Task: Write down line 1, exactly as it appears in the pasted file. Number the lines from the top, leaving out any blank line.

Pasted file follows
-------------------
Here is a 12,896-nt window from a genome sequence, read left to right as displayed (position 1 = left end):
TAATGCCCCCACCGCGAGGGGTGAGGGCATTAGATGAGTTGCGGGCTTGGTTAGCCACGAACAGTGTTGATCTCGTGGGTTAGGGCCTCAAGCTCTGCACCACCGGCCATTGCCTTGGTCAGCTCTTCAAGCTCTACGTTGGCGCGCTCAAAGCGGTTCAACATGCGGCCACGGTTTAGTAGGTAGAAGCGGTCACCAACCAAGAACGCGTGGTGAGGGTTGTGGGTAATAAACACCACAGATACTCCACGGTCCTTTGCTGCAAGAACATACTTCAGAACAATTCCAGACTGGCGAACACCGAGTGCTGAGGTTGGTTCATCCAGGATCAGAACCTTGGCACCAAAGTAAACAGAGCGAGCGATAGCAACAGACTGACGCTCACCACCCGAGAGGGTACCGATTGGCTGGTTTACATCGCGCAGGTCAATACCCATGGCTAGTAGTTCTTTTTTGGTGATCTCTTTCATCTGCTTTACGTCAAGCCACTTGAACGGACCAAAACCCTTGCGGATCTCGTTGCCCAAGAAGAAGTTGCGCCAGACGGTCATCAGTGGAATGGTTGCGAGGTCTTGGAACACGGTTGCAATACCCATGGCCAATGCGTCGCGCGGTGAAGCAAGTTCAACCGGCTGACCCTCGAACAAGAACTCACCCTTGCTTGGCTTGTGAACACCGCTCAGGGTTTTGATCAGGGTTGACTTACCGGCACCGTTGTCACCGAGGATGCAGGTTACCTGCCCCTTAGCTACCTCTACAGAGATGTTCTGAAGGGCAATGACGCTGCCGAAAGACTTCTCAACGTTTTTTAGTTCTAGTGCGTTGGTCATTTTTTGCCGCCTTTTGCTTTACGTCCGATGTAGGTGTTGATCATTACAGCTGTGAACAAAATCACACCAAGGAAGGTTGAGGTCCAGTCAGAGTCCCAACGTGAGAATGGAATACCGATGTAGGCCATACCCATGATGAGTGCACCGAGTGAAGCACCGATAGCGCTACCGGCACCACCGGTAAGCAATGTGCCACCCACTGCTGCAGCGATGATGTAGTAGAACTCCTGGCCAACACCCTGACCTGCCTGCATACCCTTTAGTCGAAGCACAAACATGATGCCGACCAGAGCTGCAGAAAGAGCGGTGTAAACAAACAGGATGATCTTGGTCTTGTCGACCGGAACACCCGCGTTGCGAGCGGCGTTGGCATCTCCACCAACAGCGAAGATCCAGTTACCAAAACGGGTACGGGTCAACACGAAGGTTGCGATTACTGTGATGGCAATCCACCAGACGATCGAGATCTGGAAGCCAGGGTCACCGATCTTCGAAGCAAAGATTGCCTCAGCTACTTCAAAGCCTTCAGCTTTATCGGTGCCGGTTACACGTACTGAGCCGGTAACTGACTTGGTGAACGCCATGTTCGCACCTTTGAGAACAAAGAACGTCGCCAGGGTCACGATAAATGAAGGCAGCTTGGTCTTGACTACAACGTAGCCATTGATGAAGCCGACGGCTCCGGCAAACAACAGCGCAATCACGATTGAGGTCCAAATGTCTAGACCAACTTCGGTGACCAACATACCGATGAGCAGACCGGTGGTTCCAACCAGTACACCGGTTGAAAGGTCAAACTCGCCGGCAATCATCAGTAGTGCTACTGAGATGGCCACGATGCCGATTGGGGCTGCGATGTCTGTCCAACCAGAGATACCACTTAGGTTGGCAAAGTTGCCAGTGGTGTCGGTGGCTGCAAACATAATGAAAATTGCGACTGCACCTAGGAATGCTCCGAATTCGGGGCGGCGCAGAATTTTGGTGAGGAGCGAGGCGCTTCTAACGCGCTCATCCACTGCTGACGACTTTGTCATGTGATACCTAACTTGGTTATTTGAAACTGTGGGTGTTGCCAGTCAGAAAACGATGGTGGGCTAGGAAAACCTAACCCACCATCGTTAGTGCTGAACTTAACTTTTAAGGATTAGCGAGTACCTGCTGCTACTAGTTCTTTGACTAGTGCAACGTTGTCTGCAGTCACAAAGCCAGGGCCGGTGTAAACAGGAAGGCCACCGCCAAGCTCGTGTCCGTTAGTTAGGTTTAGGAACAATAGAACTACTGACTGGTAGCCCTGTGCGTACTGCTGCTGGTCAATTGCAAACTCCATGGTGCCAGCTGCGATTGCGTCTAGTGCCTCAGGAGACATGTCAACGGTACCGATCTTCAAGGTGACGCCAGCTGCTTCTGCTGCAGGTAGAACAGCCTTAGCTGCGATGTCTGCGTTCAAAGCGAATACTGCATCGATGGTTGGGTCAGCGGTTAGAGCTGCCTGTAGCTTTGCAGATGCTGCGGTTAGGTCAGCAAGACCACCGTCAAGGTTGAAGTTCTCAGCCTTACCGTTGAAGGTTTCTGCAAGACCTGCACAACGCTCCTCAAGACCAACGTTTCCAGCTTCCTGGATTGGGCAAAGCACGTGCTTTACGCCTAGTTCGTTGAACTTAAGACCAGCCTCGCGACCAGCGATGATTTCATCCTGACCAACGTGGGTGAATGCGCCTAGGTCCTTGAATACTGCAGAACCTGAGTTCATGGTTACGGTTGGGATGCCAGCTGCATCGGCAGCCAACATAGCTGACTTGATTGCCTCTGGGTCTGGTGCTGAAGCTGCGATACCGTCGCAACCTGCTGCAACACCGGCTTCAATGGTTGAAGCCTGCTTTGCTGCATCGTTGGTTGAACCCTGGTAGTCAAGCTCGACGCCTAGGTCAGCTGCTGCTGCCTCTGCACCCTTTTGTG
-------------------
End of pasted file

Here is a 12,896-nt window from a genome sequence, read left to right as displayed (position 1 = left end):